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Braulio Baeza (born March 26, 1940) is an American Thoroughbred horse racing Hall of Fame jockey and one of the master Thoroughbred jockeys of our time. In 1963, he was the first Latin American jockey to win the Kentucky Derby. Baeza began his racing career in 1955 in Panama at Hipodromo Juan Franco, and in March of 1960, was invited to Miami, Florida to ride under contract for Owner/Trainer, Fred Hooper. He rode his first race in the US in the first race on Keeneland's opening day, 1960, and won it on Foolish Youth.[1]

Braulio Baeza
OccupationJockey
BornMarch 26, 1940
Panama City, Panama
Career wins4,013
Major racing wins
Kentucky Oaks (1961, 1976)
Blue Grass Stakes
(1961, 1963, 1976)
Fashion Stakes
(1962, 1964, 1971, 1972)
Wood Memorial Stakes (1962)
Stymie Handicap (1963)
Jockey Club Gold Cup
(1965, 1966, 1969)
Travers Stakes
(1966, 1969, 1972, 1975)
Whitney Handicap (1968, 1972)
Washington, D.C. International (1972)
Canadian International Stakes (1972)
Hawthorne Gold Cup Handicap (1967, 1973)

U.S. Triple Crown wins
Kentucky Derby (1963)
Belmont Stakes (1961, 1963, 1969)

International race wins:
Benson & Hedges Gold Cup (1972)

Racing awards
George Woolf Memorial Jockey Award
(1968)
U.S. Champion Jockey in earnings
(1965, 1966, 1967, 1968, 1969)
Eclipse Award for Outstanding Jockey
(1972, 1975)
Honours
United States Racing Hall of Fame (1976)
Significant horses
Buckpasser, Graustark, Dr. Fager, Ack Ack
Chateaugay, Arts and Letters, Droll Role
Roberto, Foolish Pleasure

Braulio Baeza's success in America was instantaneous. He was the leading money winner in American racing from 1965 to 1969,[2] the 1968 winner of the George Woolf Memorial Jockey Award, and the 1972 and 1975 winner of the Eclipse Award for Outstanding Jockey. During his career, he rode a number of Thoroughbred greats, including Buckpasser, Graustark, Dr. Fager, and Ack Ack. In 1961, he won his first Belmont Stakes.[3] Two years later, he rode to his first Kentucky Derby victory on Chateaugay, as well as for his second Belmont Stakes win.[4] In 1969, he won the Belmont for the third time, denying Majestic Prince the Triple Crown, on board Paul Mellon's future Hall of Famer, Arts and Letters.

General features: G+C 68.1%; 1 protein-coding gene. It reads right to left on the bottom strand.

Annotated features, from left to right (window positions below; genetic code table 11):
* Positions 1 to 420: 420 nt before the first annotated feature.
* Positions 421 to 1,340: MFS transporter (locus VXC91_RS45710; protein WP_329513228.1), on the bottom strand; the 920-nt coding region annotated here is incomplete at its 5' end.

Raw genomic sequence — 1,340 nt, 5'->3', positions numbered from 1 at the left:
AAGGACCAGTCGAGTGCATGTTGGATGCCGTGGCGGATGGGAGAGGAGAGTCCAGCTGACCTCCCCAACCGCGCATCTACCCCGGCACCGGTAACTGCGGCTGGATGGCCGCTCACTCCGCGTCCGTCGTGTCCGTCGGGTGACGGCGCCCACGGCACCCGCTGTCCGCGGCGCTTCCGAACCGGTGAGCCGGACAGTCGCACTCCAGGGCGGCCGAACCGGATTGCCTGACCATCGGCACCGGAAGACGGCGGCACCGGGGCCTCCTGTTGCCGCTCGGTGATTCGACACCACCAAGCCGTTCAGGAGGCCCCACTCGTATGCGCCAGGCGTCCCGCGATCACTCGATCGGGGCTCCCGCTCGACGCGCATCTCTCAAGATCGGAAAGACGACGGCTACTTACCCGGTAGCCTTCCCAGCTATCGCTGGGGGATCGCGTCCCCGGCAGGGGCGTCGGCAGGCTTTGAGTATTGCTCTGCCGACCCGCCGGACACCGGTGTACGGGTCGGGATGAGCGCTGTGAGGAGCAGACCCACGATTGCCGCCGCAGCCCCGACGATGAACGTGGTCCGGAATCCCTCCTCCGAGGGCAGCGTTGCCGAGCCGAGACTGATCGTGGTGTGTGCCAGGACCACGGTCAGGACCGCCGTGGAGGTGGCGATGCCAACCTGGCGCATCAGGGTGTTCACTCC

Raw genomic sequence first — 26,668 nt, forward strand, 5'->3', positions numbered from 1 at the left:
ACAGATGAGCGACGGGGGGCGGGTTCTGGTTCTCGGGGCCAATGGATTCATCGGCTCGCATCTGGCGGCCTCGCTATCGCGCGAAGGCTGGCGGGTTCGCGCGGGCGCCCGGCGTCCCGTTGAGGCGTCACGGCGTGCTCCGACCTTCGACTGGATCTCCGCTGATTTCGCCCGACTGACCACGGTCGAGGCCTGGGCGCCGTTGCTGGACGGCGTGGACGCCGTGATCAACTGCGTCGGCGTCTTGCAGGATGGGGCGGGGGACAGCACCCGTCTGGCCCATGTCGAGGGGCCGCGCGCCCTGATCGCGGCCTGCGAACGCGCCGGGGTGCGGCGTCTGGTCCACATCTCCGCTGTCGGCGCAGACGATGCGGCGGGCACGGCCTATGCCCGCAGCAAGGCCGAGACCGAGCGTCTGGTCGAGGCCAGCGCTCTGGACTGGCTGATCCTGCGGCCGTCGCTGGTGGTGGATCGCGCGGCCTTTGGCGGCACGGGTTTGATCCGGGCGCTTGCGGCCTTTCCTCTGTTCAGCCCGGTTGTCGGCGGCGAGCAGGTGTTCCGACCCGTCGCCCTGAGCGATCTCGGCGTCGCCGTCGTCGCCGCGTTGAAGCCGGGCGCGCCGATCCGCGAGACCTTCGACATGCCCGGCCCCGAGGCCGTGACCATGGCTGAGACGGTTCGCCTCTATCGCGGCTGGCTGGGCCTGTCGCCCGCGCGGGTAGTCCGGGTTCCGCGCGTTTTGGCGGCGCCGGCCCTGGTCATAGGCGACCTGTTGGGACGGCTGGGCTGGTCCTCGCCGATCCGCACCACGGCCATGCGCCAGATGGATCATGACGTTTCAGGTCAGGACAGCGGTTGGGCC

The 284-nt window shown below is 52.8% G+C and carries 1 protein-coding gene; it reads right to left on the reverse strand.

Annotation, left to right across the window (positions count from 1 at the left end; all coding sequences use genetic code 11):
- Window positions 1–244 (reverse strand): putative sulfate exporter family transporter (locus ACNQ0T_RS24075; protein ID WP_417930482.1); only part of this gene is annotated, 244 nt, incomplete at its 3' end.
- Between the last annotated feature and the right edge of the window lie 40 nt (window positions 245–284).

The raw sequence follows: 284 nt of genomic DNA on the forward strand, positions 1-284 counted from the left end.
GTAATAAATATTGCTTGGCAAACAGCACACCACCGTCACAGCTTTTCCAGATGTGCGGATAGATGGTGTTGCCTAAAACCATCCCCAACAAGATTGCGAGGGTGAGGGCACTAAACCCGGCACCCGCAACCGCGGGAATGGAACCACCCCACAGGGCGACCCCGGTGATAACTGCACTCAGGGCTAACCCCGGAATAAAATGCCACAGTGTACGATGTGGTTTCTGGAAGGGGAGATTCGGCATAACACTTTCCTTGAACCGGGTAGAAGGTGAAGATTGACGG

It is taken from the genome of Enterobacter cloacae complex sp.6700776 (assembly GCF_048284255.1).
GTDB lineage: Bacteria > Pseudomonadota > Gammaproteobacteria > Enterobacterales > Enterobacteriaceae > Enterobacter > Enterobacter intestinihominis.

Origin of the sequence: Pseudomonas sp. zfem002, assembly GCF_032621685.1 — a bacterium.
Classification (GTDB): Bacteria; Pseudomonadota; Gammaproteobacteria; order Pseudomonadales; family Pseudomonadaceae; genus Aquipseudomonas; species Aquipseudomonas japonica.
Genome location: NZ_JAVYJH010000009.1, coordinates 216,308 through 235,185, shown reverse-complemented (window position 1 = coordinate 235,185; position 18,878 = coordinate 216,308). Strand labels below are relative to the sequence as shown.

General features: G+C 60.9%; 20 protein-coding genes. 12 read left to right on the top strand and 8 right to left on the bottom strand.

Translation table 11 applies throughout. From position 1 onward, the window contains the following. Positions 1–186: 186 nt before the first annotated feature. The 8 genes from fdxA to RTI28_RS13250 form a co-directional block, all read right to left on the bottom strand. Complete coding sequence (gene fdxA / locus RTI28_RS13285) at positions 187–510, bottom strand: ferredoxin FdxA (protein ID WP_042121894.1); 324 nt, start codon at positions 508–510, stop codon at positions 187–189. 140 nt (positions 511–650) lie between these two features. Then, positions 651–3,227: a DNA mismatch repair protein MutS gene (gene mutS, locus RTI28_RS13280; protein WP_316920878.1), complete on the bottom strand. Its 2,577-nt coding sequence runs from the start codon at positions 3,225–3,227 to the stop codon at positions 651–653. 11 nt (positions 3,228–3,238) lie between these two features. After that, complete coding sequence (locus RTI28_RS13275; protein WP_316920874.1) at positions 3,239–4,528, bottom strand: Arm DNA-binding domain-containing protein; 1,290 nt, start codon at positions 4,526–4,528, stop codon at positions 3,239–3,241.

In 1972, Baeza travelled to York Racecourse in England, where he rode John Galbraith's Roberto to victory over the previously unbeaten Brigadier Gerard in the inaugural Benson & Hedges Gold Cup. That same year, he went to Woodbine Racetrack in Toronto, Ontario, Canada, where he won the prestigious Canadian International Stakes on Droll Role for Trainer T. J.Kelly. Baeza was the jockey aboard Foolish Pleasure in the tragic 1975 match race against the great 3-year-old filly Ruffian, who had to be euthanized after she pulled up during the race with a broken front ankle.

Braulio Baeza retired in 1976 after having won 3140 races in the United States. He was inducted that same year into the National Museum of Racing and Hall of Fame.

ReferencesEdit

  1. ^ "Braulio Baeza". Racingmuseum.org. 1976-01-01. Retrieved 2018-12-18.
  2. ^ "Annual Leading Jockeys" (PDF). Churchill Downs Incorporated. 2017-01-01. Retrieved 2018-12-11.
  3. ^ "Carry Back Was Way Back At Belmont". Sports Illustrated. 1961-06-12. Retrieved 2018-12-11.
  4. ^ "1963 - Chateaugay". Churchill Downs Incorporated. 1963-05-04. Retrieved 2018-12-11.

External linksEdit